History of Mother’s Day

According to the History Channel:

Mother’s Day is a holiday honoring motherhood that is observed in different forms throughout the world. The American incarnation of Mother’s Day was created by Anna Jarvis in 1908 and became an official U.S. holiday in 1914. Jarvis would later denounce the holiday’s commercialization and spent the latter part of her life trying to remove it from the calendar. While dates and celebrations vary, Mother’s Day most commonly falls on the second Sunday in May and traditionally involves presenting mothers with flowers, cards and other gifts.

To all the Mother’s out there, Happy Mother’s Day.  I hope you enjoy your day.

And to my Mom, love you to the moon and back.  Thank you for all you have done for me and teaching me to be the woman that I am today.

Cinco de Mayo

According to the History Channel: Cinco de Mayo—or the fifth of May—is a holiday that celebrates the date of the Mexican army’s 1862 victory over France at the Battle of Puebla during the Franco-Mexican War (1861-1867). A relatively minor holiday in Mexico, in the United States Cinco de Mayo has evolved into a commemoration of Mexican culture and heritage, particularly in areas with large Mexican-American populations.

According to Time Magazine:  For many Americans, Cinco de Mayo means enjoying Mexican food and probably a few margaritas. But Cinco de Mayo, which means May 5 in Spanish, is probably one of the most misunderstood Mexican holidays.  Contrary to popular belief, Cinco de Mayo is not Mexico’s independence day.  Mexican independence is celebrated Sept.16.  Cinco de Mayo commemorates the Mexican army’s unlikely victory over the French forces of Napoleon III on May 5, 1862, at the Battle of Puebla.  Mexico had trouble paying back war debts to European countries, and France had come to Mexico to collect that debt.  Today, Cinco de Mayo has become more of an American holiday than a Mexican one. But most non-Mexican Americans have “no idea” about the day’s history, said Carlos Tortolero, president of the National Museum of Mexican Art in Chicago.

In honor of Cinco de May, I thought I would share a recipe with you:

Frozen Margarita Pie

INGREDIENTS:

Crust:  1 cup finely crushed pretzels, 1/4 cup white sugar, 1/3 cup margarine, melted

Filling:

1 (14 ounce) can sweetened condensed milk

1/3 cup frozen limeade concentrate, thawed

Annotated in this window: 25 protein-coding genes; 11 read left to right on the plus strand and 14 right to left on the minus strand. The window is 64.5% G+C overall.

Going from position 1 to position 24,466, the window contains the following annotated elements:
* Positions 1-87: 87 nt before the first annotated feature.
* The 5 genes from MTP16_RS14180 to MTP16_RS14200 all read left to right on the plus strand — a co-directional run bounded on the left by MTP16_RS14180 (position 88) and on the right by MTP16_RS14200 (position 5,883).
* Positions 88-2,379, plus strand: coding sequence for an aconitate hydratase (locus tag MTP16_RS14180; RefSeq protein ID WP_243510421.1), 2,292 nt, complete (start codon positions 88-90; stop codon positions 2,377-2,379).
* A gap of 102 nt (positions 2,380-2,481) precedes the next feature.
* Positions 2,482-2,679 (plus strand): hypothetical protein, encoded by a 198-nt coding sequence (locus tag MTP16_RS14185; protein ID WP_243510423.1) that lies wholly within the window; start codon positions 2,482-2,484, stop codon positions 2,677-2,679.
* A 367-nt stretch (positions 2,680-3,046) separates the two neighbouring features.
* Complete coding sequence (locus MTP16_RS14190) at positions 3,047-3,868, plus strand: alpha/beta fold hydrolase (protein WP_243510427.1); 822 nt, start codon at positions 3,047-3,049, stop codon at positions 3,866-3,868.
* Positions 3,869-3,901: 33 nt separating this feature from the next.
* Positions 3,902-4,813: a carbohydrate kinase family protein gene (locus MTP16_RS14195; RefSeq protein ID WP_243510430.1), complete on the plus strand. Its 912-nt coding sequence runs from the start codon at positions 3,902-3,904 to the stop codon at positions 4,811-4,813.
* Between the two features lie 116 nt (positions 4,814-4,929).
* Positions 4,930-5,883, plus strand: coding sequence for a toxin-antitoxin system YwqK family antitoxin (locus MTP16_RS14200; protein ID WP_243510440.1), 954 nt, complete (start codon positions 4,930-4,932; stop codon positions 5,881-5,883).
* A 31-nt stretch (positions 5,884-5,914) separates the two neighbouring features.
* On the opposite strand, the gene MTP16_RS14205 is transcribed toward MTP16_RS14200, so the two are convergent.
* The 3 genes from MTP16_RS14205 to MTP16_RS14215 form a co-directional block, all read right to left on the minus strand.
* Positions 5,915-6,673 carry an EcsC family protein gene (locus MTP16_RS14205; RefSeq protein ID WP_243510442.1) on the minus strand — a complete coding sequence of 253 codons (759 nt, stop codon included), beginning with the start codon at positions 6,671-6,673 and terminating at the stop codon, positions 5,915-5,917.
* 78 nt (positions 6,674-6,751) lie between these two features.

2 tablespoons tequila, use a good tequila…better flavor

1 tablespoon orange liqueur

3 drops green food coloring, or as needed (optional)

1 cup heavy whipping cream

1 lime, sliced (optional)

DIRECTIONS:

  1. Preheat oven to 375 degrees F (190 degrees C).
  2. Mix pretzels and sugar together in a bowl; stir in margarine until evenly incorporated. Spoon mixture into a 9-inch pie plate; press into bottom and up sides of plate to form a firm, even crust.
  3. Bake crust in the preheated oven until edges are lightly browned, about 5 minutes. Cool on a wire rack.
  4. Mix sweetened condensed milk, limeade concentrate, tequila, orange liqueur, and green food coloring in a large bowl.
  5. Beat cream in a glass or metal bowl until soft peaks form. Lift your beater or whisk straight up: the whipped cream will form soft mounds rather than a sharp peak. Fold whipped cream into sweetened condensed milk mixture. Spoon filling into cooled crust.
  6. Cover pie with plastic wrap and freeze until firm, about 4 hours. Let stand for 10 minutes before serving; garnish with lime slices.

frozen margarita pie

Persimmon Trees

One of my best memories growing up was going on hikes near our home in the hills of Kentucky (Siloam Bottoms near the Newberry Estate) and picking persimmons to eat along the way.

The Persimmon is native throughout Kentucky in dry woodland settings. The fruit is an important wildlife food and is edible.  The fruit is edible, but it is not ripe until the skin is wrinkled. Ripe persimmons are said to taste a great deal like dates. They are used to make cakes, puddings and beverages. Native Americans used the fruits to make bread, and also dried them. Fruit is an important wildlife food. However, the fruit can present a litter problem in the landscape. It is slimy, so when used in the city the tree should be planted where fruit will not fall on sidewalks, where it can cause people to fall. The plant is dioecious, so a male (fruitless) tree would be a much more acceptable landscape plant than the female.

Immature fruits contain a large amount of tannin and are astringent. They have been used to make tea for use in gargling for sore throats. The tea was also used to treat warts, cancers, heartburn, diarrhea and stomach aches.

Cooking oil, with a flavor like that of peanut oil, can be extracted from the seeds. Confederate soldiers boiled persimmon seeds as a coffee substitute during the Civil War.

Persimmon wood is very hard and nearly black. It is used to make golf club heads, billiard cues and parquet flooring.

persimmon

 

information source:  www.uky.edu